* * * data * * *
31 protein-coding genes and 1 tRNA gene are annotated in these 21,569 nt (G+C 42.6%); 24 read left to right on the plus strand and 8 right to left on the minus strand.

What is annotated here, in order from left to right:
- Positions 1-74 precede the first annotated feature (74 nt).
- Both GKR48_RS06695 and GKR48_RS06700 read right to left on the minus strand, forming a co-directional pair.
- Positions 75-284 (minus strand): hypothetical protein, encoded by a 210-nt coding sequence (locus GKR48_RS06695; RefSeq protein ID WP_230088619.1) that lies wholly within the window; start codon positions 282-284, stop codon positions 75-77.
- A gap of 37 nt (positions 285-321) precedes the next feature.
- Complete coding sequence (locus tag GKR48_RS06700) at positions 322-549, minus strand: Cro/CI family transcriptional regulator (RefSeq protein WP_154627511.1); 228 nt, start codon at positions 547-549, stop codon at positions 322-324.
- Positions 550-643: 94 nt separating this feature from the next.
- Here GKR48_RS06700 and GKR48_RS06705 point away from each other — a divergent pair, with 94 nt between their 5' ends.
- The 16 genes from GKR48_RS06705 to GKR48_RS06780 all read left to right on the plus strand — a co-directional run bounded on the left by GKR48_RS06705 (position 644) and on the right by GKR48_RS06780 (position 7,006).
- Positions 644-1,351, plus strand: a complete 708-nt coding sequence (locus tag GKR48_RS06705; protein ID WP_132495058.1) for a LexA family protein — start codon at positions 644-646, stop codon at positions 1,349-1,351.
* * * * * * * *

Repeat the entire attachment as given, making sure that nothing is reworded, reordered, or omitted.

31 protein-coding genes and 1 tRNA gene are annotated in these 21,569 nt (G+C 42.6%); 24 read left to right on the plus strand and 8 right to left on the minus strand.

What is annotated here, in order from left to right:
- Positions 1-74 precede the first annotated feature (74 nt).
- Both GKR48_RS06695 and GKR48_RS06700 read right to left on the minus strand, forming a co-directional pair.
- Positions 75-284 (minus strand): hypothetical protein, encoded by a 210-nt coding sequence (locus GKR48_RS06695; RefSeq protein ID WP_230088619.1) that lies wholly within the window; start codon positions 282-284, stop codon positions 75-77.
- A gap of 37 nt (positions 285-321) precedes the next feature.
- Complete coding sequence (locus tag GKR48_RS06700) at positions 322-549, minus strand: Cro/CI family transcriptional regulator (RefSeq protein WP_154627511.1); 228 nt, start codon at positions 547-549, stop codon at positions 322-324.
- Positions 550-643: 94 nt separating this feature from the next.
- Here GKR48_RS06700 and GKR48_RS06705 point away from each other — a divergent pair, with 94 nt between their 5' ends.
- The 16 genes from GKR48_RS06705 to GKR48_RS06780 all read left to right on the plus strand — a co-directional run bounded on the left by GKR48_RS06705 (position 644) and on the right by GKR48_RS06780 (position 7,006).
- Positions 644-1,351, plus strand: a complete 708-nt coding sequence (locus tag GKR48_RS06705; protein ID WP_132495058.1) for a LexA family protein — start codon at positions 644-646, stop codon at positions 1,349-1,351.